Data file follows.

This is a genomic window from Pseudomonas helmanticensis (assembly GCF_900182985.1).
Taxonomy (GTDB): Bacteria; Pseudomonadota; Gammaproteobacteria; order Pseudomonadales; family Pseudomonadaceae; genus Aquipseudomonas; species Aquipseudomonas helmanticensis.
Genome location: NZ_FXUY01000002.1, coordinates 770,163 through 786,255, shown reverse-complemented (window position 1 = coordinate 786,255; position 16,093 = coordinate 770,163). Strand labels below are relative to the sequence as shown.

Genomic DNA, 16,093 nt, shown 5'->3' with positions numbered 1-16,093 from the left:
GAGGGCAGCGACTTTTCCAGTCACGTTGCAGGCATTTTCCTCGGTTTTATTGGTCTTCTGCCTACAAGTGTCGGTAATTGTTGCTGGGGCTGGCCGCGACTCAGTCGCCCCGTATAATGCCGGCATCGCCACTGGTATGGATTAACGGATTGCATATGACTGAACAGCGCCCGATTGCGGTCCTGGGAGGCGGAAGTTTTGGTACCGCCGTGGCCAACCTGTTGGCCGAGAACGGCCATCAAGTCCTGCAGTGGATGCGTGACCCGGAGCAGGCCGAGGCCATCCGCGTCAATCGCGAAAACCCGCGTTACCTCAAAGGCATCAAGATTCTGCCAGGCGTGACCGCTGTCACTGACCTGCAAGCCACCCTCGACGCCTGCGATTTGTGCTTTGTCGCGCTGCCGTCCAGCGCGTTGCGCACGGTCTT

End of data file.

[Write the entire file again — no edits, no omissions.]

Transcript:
This is a genomic window from Pseudomonas helmanticensis (assembly GCF_900182985.1).
Taxonomy (GTDB): Bacteria; Pseudomonadota; Gammaproteobacteria; order Pseudomonadales; family Pseudomonadaceae; genus Aquipseudomonas; species Aquipseudomonas helmanticensis.
Genome location: NZ_FXUY01000002.1, coordinates 770,163 through 786,255, shown reverse-complemented (window position 1 = coordinate 786,255; position 16,093 = coordinate 770,163). Strand labels below are relative to the sequence as shown.

Genomic DNA, 16,093 nt, shown 5'->3' with positions numbered 1-16,093 from the left:
GAGGGCAGCGACTTTTCCAGTCACGTTGCAGGCATTTTCCTCGGTTTTATTGGTCTTCTGCCTACAAGTGTCGGTAATTGTTGCTGGGGCTGGCCGCGACTCAGTCGCCCCGTATAATGCCGGCATCGCCACTGGTATGGATTAACGGATTGCATATGACTGAACAGCGCCCGATTGCGGTCCTGGGAGGCGGAAGTTTTGGTACCGCCGTGGCCAACCTGTTGGCCGAGAACGGCCATCAAGTCCTGCAGTGGATGCGTGACCCGGAGCAGGCCGAGGCCATCCGCGTCAATCGCGAAAACCCGCGTTACCTCAAAGGCATCAAGATTCTGCCAGGCGTGACCGCTGTCACTGACCTGCAAGCCACCCTCGACGCCTGCGATTTGTGCTTTGTCGCGCTGCCGTCCAGCGCGTTGCGCACGGTCTT